Samoa to shut down amid measles disaster

Ben McKay
Samoa's prime minister has ordered businesses closed to allow for a nationwide measles vaccination

Samoan families have been asked to stay home and hang red flags outside their homes if they need vaccinations in a last-gasp effort to inoculate the country from a deadly measles outbreak.

The Samoan prime minister Tuilaepa Sailele Malielegaoi has effectively shut down the country for two days, ordering a "door to door mass vaccination campaign".

All non-essential businesses and government services will close, and transport will be banned.

Public servants have been ordered to work alongside local and foreign health workers to provide vaccinations.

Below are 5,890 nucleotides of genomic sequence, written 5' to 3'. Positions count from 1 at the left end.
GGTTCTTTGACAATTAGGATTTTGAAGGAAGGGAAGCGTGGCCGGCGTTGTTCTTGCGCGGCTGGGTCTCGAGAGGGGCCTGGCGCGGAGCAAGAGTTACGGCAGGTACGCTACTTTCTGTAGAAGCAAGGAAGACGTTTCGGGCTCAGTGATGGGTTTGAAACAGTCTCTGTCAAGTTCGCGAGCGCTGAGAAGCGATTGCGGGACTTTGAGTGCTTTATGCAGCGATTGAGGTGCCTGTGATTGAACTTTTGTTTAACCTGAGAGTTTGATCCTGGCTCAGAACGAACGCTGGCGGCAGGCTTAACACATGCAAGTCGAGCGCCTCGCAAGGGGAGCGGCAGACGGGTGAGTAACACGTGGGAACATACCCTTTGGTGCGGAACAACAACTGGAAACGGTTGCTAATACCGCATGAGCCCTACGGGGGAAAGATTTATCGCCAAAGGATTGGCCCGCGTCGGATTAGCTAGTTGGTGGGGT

On Wednesday, health officials issued another grim update, advising that five more Samoans have died from the disease in the past 24 hours.

That current death toll, certain to rise further, is 60.

The number of Samoans to have caught the disease has ticked over 4000, meaning more than one in every 50 locals have contracted measles in the outbreak.

Reports from Samoa suggest that many people have stopped turning up for work, while schools have closed and church services have been cancelled.

The government, which has made the vaccination compulsory and issued a state of emergency, is claiming major gains in lifting the country's vaccination rate.

Beginning the outbreak with vaccination rates of around a third, Radio NZ reports three quarters of young children, the most at-risk group, on Samoa's main islands have been vaccinated.